Still of Bruder Spaghettus in I, Pastafari: A Flying Spaghetti Monster Story (2019)

Still, this is no “Animal House,” but features instead a multi-national group of some young people and some with long white beards who wear colanders on their head. They refuse to remove their respectful metal attire when told that they could not get drivers’ licenses unless they wear the headgear for religious reasons, so they pounce on that loophole and win the right, at least in the ultra-liberal Netherlands, to take their pictures, so long as their faces are clearly shown.

In archival films, we see the Pastafarians with somber faces defending their right to be considered a religion just like the older ones that have established themselves, winning a few court decisions, losing most. Those of us viewing the picture get the point that they are really atheists who piggyback the idea posited by proponents of the theory of intelligent design, that if you cannot prove that it’s wrong, it should be upheld as a legitimate point of view. Some archival shots of the so-called Monkey Trial involving Scopes, a high school teacher who lets himself be arrested when he taught the Theory of Evolution and whose lawyer, Clarence Darrow, trashed the state’s attorney William Jennings Bryan in an eight-hour interrogation (which was the subject of the enormously entertaining play “Inherit the Wind”).

Yes, Virginia, there really are Pastafarians in the world, who, instead of lecturing people, use the arguments of religious people to show the arbitrary nature of a faith in supernatural beings. In fact Franklin Foer did an article in the Atlantic magazine of November 2016 about Flying Spaghetti Monster acolytes across the Continent who are a genuine organized movement “founded in large part to critique organized religion…[with] the trapping and some of the social functions of a real religion.” He notes that their Sabbath is on a “Friday, because our god was faster than the other gods, and he finished with the creation of the Earth earlier.” New Zealand became the first country to legally recognize marriages.

Leave it to the U.S., a generally more religious country than much of Europe, to deny a Nebraska prisoner’s request to practice the Pastafarian faith, ruling FSM a parody and not a religion. The Netherlands went the other way granting the group official status. “If you are not satisfied,” notes 24-year-old Bobby Henderson, “Your old religion will likely take you back.”

“I, Pastafari” is a broadly humorous movie with a consequential metaphysical philosophy, marred only by an insistence on intrusive music in the soundtrack, as though director Michael Arthur in his freshman offering does not trust the theater audience to know when the Pastafarians are messing with our mind. And hey, it’s only 56 minutes long, so what can you lose (except your faith)? R’amen.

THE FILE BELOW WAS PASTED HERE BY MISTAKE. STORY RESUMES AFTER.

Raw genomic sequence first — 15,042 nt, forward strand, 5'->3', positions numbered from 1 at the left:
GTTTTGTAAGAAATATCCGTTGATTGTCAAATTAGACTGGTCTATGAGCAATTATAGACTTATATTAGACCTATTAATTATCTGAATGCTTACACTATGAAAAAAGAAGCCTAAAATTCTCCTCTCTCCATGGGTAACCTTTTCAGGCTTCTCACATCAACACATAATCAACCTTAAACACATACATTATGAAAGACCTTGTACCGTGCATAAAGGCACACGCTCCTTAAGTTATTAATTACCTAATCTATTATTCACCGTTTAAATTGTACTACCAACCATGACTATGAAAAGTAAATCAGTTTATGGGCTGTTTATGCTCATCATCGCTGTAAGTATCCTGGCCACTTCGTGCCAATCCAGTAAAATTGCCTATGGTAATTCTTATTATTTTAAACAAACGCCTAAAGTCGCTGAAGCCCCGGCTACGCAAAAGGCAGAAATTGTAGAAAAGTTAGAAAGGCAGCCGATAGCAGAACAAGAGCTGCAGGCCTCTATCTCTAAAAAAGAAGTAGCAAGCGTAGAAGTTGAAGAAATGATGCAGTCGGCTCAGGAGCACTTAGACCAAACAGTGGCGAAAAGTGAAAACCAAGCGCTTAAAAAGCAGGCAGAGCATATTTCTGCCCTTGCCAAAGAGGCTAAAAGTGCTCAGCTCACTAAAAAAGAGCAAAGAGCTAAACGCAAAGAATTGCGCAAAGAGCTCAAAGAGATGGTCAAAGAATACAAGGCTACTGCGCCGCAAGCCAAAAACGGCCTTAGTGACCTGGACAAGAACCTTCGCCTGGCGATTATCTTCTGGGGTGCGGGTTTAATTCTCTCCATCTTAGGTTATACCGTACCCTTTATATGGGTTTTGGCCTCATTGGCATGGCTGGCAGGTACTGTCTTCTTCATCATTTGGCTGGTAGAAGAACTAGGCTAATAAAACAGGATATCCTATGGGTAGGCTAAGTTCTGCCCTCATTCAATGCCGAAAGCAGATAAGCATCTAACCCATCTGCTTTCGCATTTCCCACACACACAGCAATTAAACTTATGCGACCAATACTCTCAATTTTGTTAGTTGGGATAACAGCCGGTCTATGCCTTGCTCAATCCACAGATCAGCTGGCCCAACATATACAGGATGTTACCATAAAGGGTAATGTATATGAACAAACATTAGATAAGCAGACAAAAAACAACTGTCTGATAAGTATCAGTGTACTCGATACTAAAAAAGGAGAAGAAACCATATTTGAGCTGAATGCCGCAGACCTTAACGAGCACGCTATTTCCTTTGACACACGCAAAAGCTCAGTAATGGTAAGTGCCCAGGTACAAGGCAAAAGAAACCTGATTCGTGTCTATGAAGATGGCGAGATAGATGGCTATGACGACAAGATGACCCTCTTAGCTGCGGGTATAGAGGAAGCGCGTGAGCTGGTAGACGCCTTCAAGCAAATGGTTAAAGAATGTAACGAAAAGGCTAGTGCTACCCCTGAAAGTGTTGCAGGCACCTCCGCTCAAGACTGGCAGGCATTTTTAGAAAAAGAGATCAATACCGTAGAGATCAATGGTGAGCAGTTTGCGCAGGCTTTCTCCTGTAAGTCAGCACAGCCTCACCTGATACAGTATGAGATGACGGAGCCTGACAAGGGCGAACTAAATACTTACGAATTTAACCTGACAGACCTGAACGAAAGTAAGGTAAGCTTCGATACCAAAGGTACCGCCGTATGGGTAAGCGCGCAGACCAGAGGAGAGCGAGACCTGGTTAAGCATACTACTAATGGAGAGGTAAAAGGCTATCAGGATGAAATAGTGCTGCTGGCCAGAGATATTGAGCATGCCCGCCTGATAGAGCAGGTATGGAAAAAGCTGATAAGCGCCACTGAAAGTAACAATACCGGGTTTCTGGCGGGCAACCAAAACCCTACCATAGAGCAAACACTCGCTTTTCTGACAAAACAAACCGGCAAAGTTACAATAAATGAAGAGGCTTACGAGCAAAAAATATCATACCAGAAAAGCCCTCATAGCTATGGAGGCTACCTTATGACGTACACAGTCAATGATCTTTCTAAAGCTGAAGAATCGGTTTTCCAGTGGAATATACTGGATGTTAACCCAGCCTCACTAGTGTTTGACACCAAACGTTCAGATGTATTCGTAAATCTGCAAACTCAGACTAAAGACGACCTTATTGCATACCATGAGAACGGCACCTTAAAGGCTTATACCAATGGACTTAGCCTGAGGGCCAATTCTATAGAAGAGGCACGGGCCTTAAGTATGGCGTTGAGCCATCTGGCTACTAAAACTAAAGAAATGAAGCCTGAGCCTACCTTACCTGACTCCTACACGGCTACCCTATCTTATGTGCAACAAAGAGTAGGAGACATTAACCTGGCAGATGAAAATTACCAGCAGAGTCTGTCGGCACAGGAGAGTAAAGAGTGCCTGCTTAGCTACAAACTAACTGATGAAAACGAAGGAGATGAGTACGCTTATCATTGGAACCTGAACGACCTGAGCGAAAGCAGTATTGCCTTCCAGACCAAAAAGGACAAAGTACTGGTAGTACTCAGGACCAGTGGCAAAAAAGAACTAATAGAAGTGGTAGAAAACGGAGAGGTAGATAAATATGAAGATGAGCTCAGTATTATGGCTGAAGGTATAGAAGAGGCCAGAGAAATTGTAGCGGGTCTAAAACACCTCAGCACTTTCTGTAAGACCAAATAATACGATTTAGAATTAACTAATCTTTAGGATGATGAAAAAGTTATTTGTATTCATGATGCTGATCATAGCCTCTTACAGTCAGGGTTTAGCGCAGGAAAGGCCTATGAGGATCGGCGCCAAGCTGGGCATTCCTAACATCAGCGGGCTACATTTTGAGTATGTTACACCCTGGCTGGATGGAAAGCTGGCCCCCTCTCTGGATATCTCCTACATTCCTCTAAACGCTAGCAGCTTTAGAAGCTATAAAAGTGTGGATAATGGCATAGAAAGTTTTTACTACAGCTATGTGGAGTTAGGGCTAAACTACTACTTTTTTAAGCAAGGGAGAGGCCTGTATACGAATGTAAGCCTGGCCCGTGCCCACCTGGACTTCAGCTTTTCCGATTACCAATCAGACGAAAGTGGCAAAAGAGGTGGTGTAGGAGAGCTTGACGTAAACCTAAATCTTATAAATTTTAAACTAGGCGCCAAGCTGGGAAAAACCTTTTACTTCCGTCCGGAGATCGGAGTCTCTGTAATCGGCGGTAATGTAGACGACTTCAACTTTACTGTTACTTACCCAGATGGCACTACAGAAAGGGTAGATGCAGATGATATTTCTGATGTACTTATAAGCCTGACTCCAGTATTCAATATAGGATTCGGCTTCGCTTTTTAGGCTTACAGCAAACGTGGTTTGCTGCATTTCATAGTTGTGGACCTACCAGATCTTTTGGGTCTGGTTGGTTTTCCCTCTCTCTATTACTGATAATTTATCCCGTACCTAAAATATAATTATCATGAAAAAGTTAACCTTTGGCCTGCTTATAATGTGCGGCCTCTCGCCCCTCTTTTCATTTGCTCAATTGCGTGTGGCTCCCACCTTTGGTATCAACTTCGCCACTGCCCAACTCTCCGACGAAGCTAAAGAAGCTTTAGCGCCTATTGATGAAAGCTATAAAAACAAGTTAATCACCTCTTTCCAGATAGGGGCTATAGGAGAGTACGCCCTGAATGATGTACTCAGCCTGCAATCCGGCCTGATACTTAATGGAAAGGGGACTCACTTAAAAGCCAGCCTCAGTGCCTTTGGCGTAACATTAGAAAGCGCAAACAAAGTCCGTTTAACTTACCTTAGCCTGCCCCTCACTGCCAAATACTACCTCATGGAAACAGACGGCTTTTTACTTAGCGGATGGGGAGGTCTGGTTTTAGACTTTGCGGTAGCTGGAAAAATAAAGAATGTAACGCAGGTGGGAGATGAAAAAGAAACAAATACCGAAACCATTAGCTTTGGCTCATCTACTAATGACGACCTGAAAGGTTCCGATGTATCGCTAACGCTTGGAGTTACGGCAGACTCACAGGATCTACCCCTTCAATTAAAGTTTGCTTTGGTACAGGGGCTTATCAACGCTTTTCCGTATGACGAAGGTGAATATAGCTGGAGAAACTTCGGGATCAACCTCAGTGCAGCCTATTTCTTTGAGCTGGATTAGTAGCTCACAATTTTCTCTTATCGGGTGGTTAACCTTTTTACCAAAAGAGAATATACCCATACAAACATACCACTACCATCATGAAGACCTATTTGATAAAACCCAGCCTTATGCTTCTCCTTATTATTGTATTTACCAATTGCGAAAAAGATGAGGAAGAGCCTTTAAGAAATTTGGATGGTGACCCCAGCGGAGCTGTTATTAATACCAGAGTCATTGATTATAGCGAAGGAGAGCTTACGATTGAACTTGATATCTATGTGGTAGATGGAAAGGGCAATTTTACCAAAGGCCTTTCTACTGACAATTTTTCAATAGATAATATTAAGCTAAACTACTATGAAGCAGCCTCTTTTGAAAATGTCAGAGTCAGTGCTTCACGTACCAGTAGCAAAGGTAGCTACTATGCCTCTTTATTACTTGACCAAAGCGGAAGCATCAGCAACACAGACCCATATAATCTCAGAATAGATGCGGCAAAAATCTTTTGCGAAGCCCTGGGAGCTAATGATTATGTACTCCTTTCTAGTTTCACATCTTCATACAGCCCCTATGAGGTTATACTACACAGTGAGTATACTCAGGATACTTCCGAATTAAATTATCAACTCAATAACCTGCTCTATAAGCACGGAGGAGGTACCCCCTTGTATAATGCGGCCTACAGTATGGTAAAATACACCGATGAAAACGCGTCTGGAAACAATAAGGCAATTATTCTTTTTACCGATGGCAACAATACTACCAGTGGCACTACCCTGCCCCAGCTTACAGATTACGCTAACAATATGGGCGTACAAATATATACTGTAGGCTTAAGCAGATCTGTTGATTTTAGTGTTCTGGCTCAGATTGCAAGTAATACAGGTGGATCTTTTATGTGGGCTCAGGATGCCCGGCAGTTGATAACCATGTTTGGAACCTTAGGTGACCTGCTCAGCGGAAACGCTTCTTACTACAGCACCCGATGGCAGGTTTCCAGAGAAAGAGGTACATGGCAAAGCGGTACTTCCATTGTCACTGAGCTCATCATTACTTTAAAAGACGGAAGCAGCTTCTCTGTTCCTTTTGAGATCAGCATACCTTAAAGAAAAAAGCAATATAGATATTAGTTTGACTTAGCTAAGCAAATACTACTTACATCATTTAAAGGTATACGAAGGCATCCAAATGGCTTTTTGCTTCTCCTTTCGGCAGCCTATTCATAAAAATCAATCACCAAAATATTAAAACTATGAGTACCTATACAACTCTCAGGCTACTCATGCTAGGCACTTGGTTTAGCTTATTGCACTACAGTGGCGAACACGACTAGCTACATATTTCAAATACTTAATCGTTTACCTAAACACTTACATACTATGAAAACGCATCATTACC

56 minutes. © 2020 by Harvey Karten, Member, New York Film Critics Online

Story – B+
Acting – B
Technical – B
Overall – B+

WELCOME TO CHECHNYA – movie review

WELCOME TO CHECHNYA

HBO Documentary FilmsReviewed for Shockya.com & BigAppleReviews.net linked from Rotten Tomatoes by: Harvey Karten
Director: David France
Writers: David France, Tyler H. Walk,inspired by the New Yorker article “Forbidden Lives: The Gay Men Who Fled Chechnya’s Purge” by Masha Gessen
Cast: Olga Baranova, David Isteev, Maxim Lapunov
Screened at: Critics’ link, NYC, 6/15/20
Opens: June 30, 2020

Welcome to Chechnya.jpeg

On June 15, 2020 the U.S. Supreme issued a decision that gays people are protected by the Civil Rights Act of 1964. The law prohibited discrimination on account of gender. It should be obvious that gays and lesbians are covered. Yet three justices disagreed and look what Trump said: “This is a landmark decision that should be praised throughout the land.” Oops. He did not say that. He said that he would live with the decision. Awfully sporting of him, but of course he has to cater to his base, many of whom might be happier living in Tehran or Kabul or Sanaa. Now we learn that it’s not only in the heart of the Muslim world that gays are not tolerated by their governments but also in Valdimir Putin’s Russia. Putin is no friend of the LGBTQ community but folks who are closeted in Moscow and St. Petersburg have a fighting chance of experiencing love without state interference. Still, in the “Republic” of Chechnya, a predominantly Muslim entity whose officials have made peace with Moscow after attempts to secede, the big enemy is…people who are sexually involved with members of their own gender.